From start to finish this show gave me a great deal of pleasure. It felt like a welcome antidote to our present era. The trio started almost exactly on time and performed a short but near perfect set. The room was packed. The compositions, all from Bley, included “Bananas 3," “Wildlife” and the opener, “Copy Cat.” “Copy Cat,” a new composition that the group would be recording in a few weeks, was so good that I am already looking forward to its release. At 82 years of age, Bley is still composing wonderful music. Thankfully, this band’s reason for being was clear throughout the performance: they exist to put emphasis on the work of one of our greatest composers.
The performance was as comfortable as lounging in a warm pool. The comfortable feeling is probably because this is trio of such long standing. Swallow and Bley have been married since 1991. The trios players have been together in different combinations, including under the name The Lost Chords, since at least 1987. Andy Sheppard is a saxophonist of great nuance. Each note he plays is expresses of the composition’s intent. His soprano sax work reminds me of the master, Steve Lacy, who was able to get inside a tune both emotionally and cerebrally. The same could be said for all three players tonight. Few bass players invest their performances with as much content as Steve Swallow. The evening ended with the group performing the only cover of the night, Monk’s Mysterioso. Knowing that composition well I could more easily see the flow of the music between the players. It was a storybook ending for such a night – and the kind of performance that earns the panegyrics that have followed Carla Bley since the 1960s.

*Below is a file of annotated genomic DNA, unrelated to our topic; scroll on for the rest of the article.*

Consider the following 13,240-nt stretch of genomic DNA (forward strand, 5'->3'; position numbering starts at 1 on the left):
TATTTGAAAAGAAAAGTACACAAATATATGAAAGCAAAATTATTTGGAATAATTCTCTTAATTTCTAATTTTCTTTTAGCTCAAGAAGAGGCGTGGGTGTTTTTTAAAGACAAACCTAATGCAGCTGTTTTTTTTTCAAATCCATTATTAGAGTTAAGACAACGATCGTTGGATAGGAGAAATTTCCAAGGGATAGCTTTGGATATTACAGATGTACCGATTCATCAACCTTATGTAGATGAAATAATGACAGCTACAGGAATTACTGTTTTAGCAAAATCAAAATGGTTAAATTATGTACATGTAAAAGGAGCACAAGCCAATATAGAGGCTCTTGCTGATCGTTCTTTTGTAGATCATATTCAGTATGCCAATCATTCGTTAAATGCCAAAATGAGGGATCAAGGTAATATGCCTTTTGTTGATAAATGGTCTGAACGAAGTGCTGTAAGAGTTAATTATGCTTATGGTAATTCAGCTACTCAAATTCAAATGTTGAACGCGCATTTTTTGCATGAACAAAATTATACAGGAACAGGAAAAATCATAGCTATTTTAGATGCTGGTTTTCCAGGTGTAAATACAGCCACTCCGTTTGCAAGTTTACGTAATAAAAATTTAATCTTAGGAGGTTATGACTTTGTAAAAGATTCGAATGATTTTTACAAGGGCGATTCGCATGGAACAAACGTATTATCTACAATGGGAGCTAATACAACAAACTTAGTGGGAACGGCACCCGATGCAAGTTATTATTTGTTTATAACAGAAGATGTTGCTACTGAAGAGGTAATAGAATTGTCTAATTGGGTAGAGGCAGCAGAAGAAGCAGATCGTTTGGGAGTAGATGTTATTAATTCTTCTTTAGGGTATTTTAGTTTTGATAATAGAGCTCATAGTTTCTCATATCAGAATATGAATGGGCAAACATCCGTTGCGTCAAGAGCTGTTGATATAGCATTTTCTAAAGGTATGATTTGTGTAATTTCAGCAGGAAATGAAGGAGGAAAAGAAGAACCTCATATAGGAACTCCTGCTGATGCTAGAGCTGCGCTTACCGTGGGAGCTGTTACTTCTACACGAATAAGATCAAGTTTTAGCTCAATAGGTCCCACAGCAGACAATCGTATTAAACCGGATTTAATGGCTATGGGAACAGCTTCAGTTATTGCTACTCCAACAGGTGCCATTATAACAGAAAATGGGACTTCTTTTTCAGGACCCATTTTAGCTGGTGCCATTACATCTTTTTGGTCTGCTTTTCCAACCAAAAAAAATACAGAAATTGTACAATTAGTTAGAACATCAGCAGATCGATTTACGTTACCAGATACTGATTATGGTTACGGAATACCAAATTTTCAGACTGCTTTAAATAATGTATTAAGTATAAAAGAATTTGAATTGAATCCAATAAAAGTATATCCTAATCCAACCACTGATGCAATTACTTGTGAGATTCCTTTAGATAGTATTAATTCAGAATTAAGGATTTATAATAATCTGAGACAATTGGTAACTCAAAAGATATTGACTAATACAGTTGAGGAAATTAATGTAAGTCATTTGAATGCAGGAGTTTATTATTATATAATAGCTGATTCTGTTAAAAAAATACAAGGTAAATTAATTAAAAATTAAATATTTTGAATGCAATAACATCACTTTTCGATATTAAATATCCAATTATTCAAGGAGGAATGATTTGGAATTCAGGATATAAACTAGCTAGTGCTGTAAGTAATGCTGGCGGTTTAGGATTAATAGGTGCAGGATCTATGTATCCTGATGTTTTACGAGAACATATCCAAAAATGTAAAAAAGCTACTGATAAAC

A word about the room, The Jazz Standard is a great Jazz venue with clear sound and mostly good sight-lines. The food is good, something you rarely find in jazz clubs. This club actually adds something positive to the listening experience.